Fall and winter is a wonderful time. The threat of heat stroke dims, the mosquitoes return to the hell from whence they came, and Arizonans step away from the air conditioner and reacquaint themselves with the outdoors. It's also that magical time of year when the NFL and the NBA lurch out of their summer malaise and begin meaningful competition once again.
With the football preseason rumbling along, it's OK to get excited. I'll allow you a moment of rejoice and celebration. Done? All right, fantastic. Enjoy it, because 2011 will be a long, frigid winter of discontent for sports fans in the United States.
Both the National Football League and the National Basketball Association are heading for lockouts, as owners and players fill the trenches to engage in what are sure to be bloodthirsty and contemptuous negotiations for new collective bargaining agreements.
NBA Commissioner David Stern, in particular, seems hell-bent on mercilessly bringing the players to their knees, aiming for shorter, non-guaranteed contracts, constricting the salary cap (and implementing a hard cap), and lowering the percentage of the league's BRI (Basketball Related Income) given to the players. It'll pretty much be a wholesale re-imaging of the current financial situation.
On the other hand, while the NFL is still likely to lock out, the players and owners are more looking to tweak things than reinvent them.
For the most part, issues revolve around income distribution, with the owners seeking a bigger piece of the pie and claiming that they're losing money, even though the value of NFL franchises has never been higher.
While they're at it, the owners would also like to institute a more rigid rookie scale. The current system is dysfunctional and allows top draftees, who've never played a game, to strong arm the team that drafts them and force them to offer bigger contracts than many of the veterans. This actually may be a point of internal contention within the player camp, as well, as there are likely to be surly vets who'd love to knock hot-shot rooks down a few pegs.
Additionally, the players are seeking guaranteed contracts, or at least some way to counteract a team's ability to throw away a player when it's convenient, while the player has little to no recourse of their own if they're unhappy with their situation.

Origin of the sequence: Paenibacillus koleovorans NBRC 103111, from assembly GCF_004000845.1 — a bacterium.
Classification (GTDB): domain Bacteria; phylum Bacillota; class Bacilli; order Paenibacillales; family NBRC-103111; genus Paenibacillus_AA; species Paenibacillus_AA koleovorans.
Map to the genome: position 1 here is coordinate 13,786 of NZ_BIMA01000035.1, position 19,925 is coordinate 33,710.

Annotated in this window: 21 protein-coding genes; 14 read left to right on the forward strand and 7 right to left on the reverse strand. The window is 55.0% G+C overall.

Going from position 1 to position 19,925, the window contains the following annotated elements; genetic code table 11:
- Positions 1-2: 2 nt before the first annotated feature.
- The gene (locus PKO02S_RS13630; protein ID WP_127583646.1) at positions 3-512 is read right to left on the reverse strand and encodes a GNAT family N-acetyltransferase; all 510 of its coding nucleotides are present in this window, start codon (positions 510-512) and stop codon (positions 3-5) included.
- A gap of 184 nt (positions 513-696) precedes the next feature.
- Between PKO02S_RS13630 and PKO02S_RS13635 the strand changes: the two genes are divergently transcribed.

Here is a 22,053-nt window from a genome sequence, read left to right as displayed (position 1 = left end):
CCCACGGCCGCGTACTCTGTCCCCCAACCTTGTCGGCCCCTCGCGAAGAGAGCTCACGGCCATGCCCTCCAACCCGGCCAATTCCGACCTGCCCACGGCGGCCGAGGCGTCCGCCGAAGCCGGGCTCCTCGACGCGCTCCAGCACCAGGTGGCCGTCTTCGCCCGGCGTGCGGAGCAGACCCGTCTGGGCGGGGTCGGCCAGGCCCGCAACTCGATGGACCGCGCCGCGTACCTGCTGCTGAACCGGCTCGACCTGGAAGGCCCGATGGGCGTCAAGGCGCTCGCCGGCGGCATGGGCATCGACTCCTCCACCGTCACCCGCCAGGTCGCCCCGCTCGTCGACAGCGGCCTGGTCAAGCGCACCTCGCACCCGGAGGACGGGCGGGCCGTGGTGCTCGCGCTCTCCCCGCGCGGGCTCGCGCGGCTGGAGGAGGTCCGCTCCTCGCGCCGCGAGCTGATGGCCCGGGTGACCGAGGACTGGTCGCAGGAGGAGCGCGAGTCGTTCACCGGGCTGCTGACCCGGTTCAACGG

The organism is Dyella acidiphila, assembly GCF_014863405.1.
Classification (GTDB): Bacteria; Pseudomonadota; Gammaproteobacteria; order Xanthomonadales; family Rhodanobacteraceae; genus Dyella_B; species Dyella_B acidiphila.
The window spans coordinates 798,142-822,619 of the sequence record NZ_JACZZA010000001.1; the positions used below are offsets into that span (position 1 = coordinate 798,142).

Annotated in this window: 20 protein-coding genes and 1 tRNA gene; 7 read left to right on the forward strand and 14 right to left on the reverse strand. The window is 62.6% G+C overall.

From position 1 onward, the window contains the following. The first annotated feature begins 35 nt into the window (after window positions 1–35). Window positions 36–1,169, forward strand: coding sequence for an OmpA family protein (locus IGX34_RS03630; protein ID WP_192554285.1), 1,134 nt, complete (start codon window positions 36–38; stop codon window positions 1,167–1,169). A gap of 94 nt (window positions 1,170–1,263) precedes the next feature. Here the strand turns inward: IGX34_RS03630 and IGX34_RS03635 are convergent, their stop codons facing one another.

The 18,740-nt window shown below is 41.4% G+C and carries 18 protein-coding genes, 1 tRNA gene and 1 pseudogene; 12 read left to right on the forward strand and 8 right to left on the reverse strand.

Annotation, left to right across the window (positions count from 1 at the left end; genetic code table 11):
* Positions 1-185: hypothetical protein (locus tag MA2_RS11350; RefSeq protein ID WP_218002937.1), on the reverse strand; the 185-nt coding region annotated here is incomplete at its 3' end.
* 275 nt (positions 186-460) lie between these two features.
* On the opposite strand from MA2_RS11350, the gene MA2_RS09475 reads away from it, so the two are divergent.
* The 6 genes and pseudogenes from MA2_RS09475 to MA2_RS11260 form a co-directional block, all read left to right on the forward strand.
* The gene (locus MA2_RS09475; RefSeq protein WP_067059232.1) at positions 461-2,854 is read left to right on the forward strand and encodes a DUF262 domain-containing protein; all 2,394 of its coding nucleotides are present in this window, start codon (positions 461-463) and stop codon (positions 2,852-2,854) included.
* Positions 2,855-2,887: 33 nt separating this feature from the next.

From an outsider's perspective, it seems like the NFL has a better understanding of what's on the line. All parties involved realize this is now the most profitable professional sport in the country and that it could be devastating if an entire regular season were locked out.
Tough to tell, though. NFL Commissioner Roger Goodell has kept his cards closer to his chest, while David Stern came out swinging with an initial offer that was reportedly pretty insulting to the NBA Players Association.
The length of each potential lockout is uncertain. Neither is likely to last the entire 2011-2012 season, though; the only labor lockout to kill an entire season of a major professional sports league was the 2004-2005 NHL lockout. The last NBA lockout was in 1998-1999 and shortened the season to 50 games. The NFL has not had a labor-related work stoppage since 1987, with the last major hiccup in 1982.
There has never been an instance of two major sports leagues suffering concurrent work stoppages. In an already-rough economy -- where sports are a major escape for consumers and still manage to generate income while at least tip-toeing the line of profitability -- the results of a dual lockout could be devastating if they drag on for too long.
The state of the economy will play a major part in determining how ugly each labor dispute gets.
The NBA is in dire straights, at least according to the commissioner, with a number of franchises losing money and crippled by inflated and fully-guaranteed contracts that keep ballooning with each new crop of free agents. The owners desperately need to be protected from themselves by installing a hard cap, removing cap exceptions, and pre-determining salary amounts that can't be monstrously distorted by real or imagined supply-and-demand. Unfortunately, these are major changes that have a lot of ramifications for both the owners and the players.
The NFL is in a much better place and, as a result, many of the issues could be construed as "wants" rather than "needs," opening up a lot more room for compromise and quick resolution.
But, these are stubborn, powerful people we're talking about here, so there's always the possibility that things will go really sour really quickly.
It will not be a fun summer in 2011 for our friends in the NFL and NBA and come fall 2011, the accumulating crap-ball may roll down onto the fans. It's best to enjoy this year's games, because they may have to last for awhile. Time to develop a fine appreciation for hockey, Americans!